By the time some angels came along, it was time to close up shop. The application got kicked out of the store, the war broke out, I left the country, and the other co-founders stayed. We had no investment to fall back on.
I enjoyed conducting interviews with the users so much. I was very proud to have done over 1,000 interviews. I wanted to dig deeper and deeper into people’s pain points and refine the product better and better.
In reality, the results of the interviews were no longer impacting the product. I was scared to go and start pitching “to the world.” I filled out applications for accelerators, redoing my presentation to no end. There’s nothing scary about that; you have to go through a period like that, so you don’t have to be afraid later.
What would I have done differently?
Get a mentor or a buddy (external or internal) who would guide me to my first pitch, and help me take that step as early as possible. If there were criticism, I’d be supported. If there were enthusiasm, then he would cheer with me.
Taking a leap into the unknown is not difficult for me in 99% of cases, but there are situations when it is difficult for some reason. The mentor support would have encouraged me to take this step before it was too late.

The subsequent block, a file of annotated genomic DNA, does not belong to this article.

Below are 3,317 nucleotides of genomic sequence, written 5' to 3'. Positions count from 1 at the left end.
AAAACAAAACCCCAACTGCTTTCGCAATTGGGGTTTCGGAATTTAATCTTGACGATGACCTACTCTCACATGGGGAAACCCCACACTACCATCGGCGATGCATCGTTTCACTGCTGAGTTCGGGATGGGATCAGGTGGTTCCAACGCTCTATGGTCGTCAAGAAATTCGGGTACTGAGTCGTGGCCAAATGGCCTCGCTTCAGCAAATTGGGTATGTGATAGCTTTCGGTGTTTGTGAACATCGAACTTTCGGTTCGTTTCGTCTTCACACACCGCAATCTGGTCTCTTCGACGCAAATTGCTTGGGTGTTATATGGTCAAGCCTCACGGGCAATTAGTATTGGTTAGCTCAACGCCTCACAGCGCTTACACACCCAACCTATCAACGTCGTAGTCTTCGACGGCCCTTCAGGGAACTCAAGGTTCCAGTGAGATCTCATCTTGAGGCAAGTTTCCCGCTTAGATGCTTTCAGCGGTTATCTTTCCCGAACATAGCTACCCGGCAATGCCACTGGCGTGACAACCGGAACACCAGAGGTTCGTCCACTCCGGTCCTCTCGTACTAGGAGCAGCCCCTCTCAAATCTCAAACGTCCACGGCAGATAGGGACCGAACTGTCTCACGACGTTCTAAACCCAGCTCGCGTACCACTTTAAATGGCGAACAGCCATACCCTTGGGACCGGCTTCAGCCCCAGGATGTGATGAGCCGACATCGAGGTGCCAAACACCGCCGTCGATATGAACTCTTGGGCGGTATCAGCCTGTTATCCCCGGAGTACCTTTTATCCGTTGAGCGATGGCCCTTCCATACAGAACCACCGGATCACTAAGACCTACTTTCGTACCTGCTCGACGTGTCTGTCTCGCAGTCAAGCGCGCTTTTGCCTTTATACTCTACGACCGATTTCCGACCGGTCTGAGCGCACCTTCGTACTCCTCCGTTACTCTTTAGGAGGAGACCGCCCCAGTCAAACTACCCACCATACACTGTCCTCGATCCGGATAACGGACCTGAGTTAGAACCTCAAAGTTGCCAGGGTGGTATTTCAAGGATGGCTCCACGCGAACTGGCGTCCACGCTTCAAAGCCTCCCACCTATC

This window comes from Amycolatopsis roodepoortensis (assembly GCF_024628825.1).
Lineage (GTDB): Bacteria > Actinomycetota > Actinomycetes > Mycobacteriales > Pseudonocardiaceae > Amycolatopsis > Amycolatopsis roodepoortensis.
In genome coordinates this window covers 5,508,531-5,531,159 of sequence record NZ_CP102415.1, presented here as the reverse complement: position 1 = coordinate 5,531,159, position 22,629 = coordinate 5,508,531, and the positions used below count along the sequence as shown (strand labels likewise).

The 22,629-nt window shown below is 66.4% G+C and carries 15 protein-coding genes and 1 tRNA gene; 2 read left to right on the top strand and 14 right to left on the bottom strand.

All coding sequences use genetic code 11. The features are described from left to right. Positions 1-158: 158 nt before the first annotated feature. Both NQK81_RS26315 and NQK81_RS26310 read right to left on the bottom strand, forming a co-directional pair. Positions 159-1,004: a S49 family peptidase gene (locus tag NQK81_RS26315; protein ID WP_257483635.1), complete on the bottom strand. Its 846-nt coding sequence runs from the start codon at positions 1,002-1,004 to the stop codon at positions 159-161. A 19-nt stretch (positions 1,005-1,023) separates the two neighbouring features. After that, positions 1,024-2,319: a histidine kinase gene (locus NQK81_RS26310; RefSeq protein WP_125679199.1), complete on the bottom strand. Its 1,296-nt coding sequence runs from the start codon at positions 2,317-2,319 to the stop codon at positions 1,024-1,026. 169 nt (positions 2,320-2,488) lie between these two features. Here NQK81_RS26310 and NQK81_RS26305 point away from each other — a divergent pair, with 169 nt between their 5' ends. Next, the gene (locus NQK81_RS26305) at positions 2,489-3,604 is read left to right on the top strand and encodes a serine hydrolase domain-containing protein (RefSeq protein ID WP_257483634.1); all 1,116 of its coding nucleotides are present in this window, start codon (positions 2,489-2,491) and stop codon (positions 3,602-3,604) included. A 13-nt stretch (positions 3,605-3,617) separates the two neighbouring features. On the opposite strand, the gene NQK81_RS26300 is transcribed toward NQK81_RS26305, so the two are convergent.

Start fundraising as soon as you can. It might take several months. Don’t be afraid to show your project to investors in the pre-MVP stage. Get feedback and make conclusions.
My technical co-founders were also part-time lead developers, which caused a dichotomy in our heads and our communication. As co-founders, we had excellent communication and understood all the challenges. We had an agreement on key issues of stakes, vesting, target markets, and strategy.
That said, we had an extremely strong deviation from the set timeline. Only the technical debt and strategic gap were growing.
The bi-daily and weekly reviews weren’t helping much. Each time there were reasons that explained what had happened. I pretended to understand, but inside I was freaking out.
I am a fairly easy person to talk to. I always try to stick to agreements; otherwise, my head gets stuffed with unnecessary information, interpretations, and emotions.
Sit down -> talk -> decide -> do -> evaluate the results. Repeat it.
Now I know that if I don’t get feedback in the kind of detail that would allow me to draw conclusions, I start messing up the mood of everyone around me. I also know that if there is a systematic violation of agreements without a comprehensible reason, I will not enter the project, or I’d terminate the collaboration.
What would I do differently?
This is where it’s scariest to draw conclusions. Probably the most logical thing would have been not to start the project as we started it. But that was already a completely different project. So I would not have done anything differently and would have failed again.
But I drew conclusions for the future.
Find an adviser or a team coach for a strategic session at the beginning of your startup’s journey if you are a first-time founder. It helps split the roles and responsibilities.